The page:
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Dr. David Bishai: Ousted Harford County health officer seeks transparency from County Council about firing | COMMENTARY

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At the Nov. 2 meeting of Harford County Council, several citizens asked council members to explain why they chose to terminate the employment of the health officer. Council said publicly that it was a “personnel matter.”

The only personnel matter that I know of is that in addition to giving the citizens of Harford County 260 hours of unpaid nights and weekend overtime, I also chose to meet in July with my four Johns Hopkins public health doctoral students as part of research into successful COVID-19 control in U.S. counties. This is research that I told the County Council I was committed to and was described on the health department website.


I resigned as an adjunct professor at Johns Hopkins University in 2020 and never received side payments to meet with these students nor to conduct this research. As a physician, my Hippocratic oath requires that I pass the healing arts to the next generation. And teaching new workers is one of the essential functions of a health department.

I had cleared secondary employment with the State Ethics Commission and was set to start secondary employment in August, but never started it. If this “personnel issue” is the reason I was terminated, then the council should say so.


If they had other questions about my performance as a scientist, physician and health officer, they never attempted to discuss this with me. My abrupt termination amid a smoke screen to cover political motivation might be permissible treatment for an at-will employee of the state, but it is at odds with transparent governance.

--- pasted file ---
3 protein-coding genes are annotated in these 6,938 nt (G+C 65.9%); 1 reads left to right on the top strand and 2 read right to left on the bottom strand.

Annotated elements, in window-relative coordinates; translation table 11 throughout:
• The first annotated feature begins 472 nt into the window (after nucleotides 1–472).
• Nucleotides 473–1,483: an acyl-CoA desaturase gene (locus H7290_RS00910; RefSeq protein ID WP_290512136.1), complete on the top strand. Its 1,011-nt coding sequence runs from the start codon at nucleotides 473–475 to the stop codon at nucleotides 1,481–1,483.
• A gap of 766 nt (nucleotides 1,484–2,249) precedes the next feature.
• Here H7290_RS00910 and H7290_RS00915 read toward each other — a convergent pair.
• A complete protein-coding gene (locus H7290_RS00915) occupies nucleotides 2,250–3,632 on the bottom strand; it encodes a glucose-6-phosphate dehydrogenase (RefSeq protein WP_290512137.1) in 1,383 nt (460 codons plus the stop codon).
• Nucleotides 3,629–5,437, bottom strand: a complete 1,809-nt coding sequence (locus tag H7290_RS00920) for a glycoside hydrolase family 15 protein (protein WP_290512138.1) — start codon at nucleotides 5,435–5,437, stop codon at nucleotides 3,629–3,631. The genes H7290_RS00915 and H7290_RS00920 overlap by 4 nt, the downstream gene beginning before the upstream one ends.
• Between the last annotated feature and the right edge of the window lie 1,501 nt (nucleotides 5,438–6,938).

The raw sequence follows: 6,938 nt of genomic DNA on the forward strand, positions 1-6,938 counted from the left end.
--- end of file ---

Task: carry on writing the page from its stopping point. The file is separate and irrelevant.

I want Marylanders to know that I would be happy to answer any and all questions about my conduct at a public meeting of the council.

As a doctor, it is not in my nature to abandon a patient, so if a reinstatement were offered, I would consider it.

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I was moving the amazing staff of the health department in a new direction based on an original inquiry into the reasons Harford County’s life expectancy and racial disparities in health had been stagnant from 2009 to 2019. I am disappointed that the current leadership of the health department has not reached out to me to establish continuity in the programs I had started.

I fear that the “new direction” the current leadership is taking is actually the “old direction” that kept the talented members of the department from reaching their full potential. The old regime was rife with favoritism and closed-door deals.

Just last week in an inexplicable self-lobotomy, the health department’s current chiefs aborted a Dec. 1 start for the department’s only full time epidemiologist. The candidate was top notch, fully financed by state COVID-19 funds and would have given county residents the epidemic intelligence needed for new challenges in 2022.

Harford County still has so many public health and environmental problems that have been unaddressed. The county deserves a health officer with scientific literacy and training in public health to continue the progress toward goals of health and well-being shared by every resident.


I want the residents to know that I for one would welcome an open inquiry into my conduct of the Health Department, and I wish the Board of Health agreed to be more transparent.

Dr. David Bishai is the former health officer for Harford County.